Lev Parnas and Igor Fruman, two associates of Rudy Giuliani, attended a fundraising dinner with President Donald Trump and then-Congressman Pete Sessions in April 2018, according to a new video recording that was released on Thursday.
The video is the second recording released in a week that purports to show the indicted Giuliani associates’ ability to gain proximity to the President and the latest recording released by Parnas’ attorney to refute Trump’s claims that he doesn’t know the man.
The recording released Thursday was made during a fundraising dinner on April 20, 2018, at Mar-a-Lago, Trump’s property in Florida. The dinner took place 10 days before a private dinner at the Trump International Hotel where Parnas told Trump that the then-US Ambassador to the Ukraine Marie Yovanovitch was bad-mouthing him, according to a recording released Saturday.
Trump was heard on that recording telling an aide to “get rid of her” and “take her out” referring to Yovanovitch. In her House testimony, Yovanovitch denied bad-mouthing Trump.
On the new tape, Trump can be seen entering the room at Mar-a-Lago to applause. Off-camera, Trump is heard discussing polling numbers and bantering with donors about open Senate and congressional seats, Syria and immigration. Sessions also addresses the donors. He lost his race in the 2018 midterms but is mounting a comeback bid this year, running in a more Republican-friendly district in Texas.
After the gathering, Trump posed for photographs with some of the donors, including a picture with Parnas. Trump and Parnas didn’t appear to have much of a conversation.
Trump has denied knowing anything about Parnas, despite evidence that they’ve met on several occasions. Parnas says Giuliani kept Trump in the loop about Parnas’ activities in Ukraine, which included meetings with officials to pressure them to do favors for Trump. Giuliani says Parnas is lying.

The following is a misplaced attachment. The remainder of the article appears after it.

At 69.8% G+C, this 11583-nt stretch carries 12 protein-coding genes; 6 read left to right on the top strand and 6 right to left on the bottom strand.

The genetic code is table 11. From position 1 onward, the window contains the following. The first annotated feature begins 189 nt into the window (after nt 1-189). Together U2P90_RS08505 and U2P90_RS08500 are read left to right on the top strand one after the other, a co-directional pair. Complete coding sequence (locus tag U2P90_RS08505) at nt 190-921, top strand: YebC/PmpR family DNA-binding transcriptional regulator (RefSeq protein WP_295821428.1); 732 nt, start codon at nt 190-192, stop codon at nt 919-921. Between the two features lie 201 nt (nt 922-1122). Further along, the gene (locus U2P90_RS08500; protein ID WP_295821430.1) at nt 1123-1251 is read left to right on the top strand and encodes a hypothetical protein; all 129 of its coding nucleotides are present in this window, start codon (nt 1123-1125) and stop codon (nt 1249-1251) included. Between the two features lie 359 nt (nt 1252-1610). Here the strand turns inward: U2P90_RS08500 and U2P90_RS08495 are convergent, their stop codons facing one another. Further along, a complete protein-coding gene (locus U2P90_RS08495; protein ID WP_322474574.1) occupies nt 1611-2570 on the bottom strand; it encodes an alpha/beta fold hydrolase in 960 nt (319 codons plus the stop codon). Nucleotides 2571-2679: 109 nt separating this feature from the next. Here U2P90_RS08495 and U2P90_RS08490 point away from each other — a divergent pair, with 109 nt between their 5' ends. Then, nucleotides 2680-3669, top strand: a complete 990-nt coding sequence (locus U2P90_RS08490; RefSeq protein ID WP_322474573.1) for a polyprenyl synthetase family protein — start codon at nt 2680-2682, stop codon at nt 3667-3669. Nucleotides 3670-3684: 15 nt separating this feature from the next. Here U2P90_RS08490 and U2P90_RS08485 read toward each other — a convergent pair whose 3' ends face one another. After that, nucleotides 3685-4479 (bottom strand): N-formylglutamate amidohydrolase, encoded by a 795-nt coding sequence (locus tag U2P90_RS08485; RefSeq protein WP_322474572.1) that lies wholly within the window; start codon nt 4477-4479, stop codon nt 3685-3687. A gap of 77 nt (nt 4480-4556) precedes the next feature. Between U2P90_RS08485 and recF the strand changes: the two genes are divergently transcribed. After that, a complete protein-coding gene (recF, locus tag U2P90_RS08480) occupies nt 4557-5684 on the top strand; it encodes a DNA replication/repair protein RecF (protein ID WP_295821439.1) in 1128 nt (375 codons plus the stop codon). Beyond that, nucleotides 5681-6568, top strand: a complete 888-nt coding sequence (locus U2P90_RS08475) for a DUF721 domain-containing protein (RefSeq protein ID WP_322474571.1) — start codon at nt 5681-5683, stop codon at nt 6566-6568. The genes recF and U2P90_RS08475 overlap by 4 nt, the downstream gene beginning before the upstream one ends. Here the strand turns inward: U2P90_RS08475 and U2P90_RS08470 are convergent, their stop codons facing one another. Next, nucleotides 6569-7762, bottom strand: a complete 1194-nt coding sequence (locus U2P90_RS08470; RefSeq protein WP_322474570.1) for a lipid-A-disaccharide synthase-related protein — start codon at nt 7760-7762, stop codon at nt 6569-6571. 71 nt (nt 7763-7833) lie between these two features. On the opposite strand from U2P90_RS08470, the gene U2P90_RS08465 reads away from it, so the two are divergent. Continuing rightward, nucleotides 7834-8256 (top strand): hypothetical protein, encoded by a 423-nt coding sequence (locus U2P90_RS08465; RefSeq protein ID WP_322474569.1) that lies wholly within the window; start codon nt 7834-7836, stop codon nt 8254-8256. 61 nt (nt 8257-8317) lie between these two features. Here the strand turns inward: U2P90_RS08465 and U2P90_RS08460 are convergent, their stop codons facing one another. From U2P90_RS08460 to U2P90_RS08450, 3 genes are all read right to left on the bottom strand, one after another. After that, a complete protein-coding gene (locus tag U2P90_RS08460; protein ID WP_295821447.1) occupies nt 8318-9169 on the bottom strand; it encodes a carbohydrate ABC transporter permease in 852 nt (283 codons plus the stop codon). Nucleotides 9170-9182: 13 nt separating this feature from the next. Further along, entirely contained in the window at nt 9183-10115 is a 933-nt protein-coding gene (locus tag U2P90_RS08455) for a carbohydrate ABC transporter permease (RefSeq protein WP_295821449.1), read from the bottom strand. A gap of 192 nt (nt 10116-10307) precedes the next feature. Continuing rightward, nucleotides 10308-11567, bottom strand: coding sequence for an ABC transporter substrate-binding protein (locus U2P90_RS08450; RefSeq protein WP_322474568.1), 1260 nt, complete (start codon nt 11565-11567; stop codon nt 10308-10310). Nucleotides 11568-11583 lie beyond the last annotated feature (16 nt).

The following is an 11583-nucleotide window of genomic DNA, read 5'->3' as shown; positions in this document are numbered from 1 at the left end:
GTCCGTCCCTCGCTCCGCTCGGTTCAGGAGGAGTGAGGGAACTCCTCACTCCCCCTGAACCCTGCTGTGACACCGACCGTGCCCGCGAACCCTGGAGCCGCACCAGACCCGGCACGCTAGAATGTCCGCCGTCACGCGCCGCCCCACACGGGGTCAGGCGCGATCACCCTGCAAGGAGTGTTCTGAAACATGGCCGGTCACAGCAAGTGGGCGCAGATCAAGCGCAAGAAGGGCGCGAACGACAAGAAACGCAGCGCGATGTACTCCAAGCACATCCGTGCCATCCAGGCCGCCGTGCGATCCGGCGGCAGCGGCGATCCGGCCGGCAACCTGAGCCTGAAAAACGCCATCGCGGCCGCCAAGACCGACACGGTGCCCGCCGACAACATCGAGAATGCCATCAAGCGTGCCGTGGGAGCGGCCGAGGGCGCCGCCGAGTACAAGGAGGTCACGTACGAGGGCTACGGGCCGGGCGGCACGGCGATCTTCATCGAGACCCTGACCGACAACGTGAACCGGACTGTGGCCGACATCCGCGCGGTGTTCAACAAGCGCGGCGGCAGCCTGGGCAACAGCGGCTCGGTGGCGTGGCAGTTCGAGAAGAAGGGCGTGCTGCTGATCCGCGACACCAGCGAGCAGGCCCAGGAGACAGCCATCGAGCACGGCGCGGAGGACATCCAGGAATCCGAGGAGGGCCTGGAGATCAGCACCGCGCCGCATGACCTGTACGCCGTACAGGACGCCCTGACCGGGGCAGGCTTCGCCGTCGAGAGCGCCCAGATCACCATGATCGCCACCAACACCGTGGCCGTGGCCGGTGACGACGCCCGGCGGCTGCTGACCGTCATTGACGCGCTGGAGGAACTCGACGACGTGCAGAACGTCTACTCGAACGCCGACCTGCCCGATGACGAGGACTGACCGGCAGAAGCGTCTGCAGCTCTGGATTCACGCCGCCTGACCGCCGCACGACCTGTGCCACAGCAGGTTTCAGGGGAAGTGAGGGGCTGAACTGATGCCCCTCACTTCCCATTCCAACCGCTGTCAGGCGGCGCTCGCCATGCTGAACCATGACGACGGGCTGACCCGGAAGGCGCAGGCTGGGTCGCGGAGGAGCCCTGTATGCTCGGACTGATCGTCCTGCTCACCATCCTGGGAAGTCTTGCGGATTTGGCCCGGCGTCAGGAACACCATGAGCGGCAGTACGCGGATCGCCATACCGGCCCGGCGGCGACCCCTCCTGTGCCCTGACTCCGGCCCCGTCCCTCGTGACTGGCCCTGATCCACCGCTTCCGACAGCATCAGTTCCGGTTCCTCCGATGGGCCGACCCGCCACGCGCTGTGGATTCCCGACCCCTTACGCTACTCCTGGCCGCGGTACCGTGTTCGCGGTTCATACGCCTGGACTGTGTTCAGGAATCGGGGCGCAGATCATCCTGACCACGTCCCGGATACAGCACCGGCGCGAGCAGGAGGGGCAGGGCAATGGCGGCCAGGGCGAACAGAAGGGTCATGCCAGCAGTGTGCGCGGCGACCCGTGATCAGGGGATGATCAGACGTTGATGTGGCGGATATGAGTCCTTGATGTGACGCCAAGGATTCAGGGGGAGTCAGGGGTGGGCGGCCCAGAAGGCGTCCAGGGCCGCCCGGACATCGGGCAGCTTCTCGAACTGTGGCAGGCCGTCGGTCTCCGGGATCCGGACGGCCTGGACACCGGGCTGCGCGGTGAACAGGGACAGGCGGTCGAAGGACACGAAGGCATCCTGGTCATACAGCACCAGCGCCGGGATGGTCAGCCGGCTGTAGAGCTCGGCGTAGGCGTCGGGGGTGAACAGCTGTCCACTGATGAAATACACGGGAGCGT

The tape was apparently recorded by Fruman, who is seen picking up the phone while it was taping.
In an interview, Parnas told CNN on Wednesday that Trump introduced him to Sessions at a fundraising dinner. “We had a separate meeting at Mar-a-Lago,” Parnas said. A representative for Sessions declined to comment on the recording.
Parnas and Fruman’s connection to Sessions, the former Republican congressman from Texas, is referenced in the federal indictment charging the men with campaign finance violations. Sessions was subpoenaed by prosecutors with the US attorney’s office in Manhattan and said he is cooperating with their investigation. Parnas and Fruman have pleaded not guilty.
The fundraising event appears to be referenced the indictment. Prosecutors allege Parnas and Fruman met Sessions at a fundraiser and then later met with Sessions in Washington after they committed to raising $20,000 for his reelection effort. During the Washington meeting, Parnas asked Sessions to help get Yovanovitch removed, the indictment alleges.
Prosecutors allege Parnas made the request to the congressman in part at the behest of one or more Ukraine government officials.
Sessions has previously said he “could not have had” knowledge of the alleged scheme. “I was first approached by these individuals for a meeting about the strategic need for Ukraine to become energy independent,” he said. “There was no request in that meeting and I took no action.”
The recording also indicates that Florida lobbyist Brian Ballard attended the dinner. Ballard’s lobbying firm has deep connections in the Trump White House, and he was subpoenaed by prosecutors investigating Parnas’ financial dealings, CNN has reported. Ballard declined to comment.
At one point, the conversation moves to the Syrian conflict. Two women who identified as Syrian Americans shared their insights on the region with Trump, criticizing Syrian President Bashar Assad for creating a situation where ISIS could thrive.
“But he’s very much against ISIS, right?” Trump asked.
“No, he’s not,” one first woman said.
“That’s what he pretends,” the other woman said.
The women gave Trump a crash-course on their foreign policy view, explaining that Assad claims to fight ISIS but has focused his military on fighting the opposition groups that are trying to bring down his regime — including some US-backed militias. The anti-ISIS coalition led by the US has been responsible for the vast majority of military operations inside Syria that have directly targeted ISIS.
The exchange was a remarkable example of how Trump has embraced the talking points of authoritarian leaders — in private and in public. After announcing the US withdrawal from Syria last year, Trump repeatedly said Russian President Vladimir Putin was focused on fighting ISIS. But the facts on the ground show that Russia rarely bombs ISIS, and is really fighting Assad’s opponents.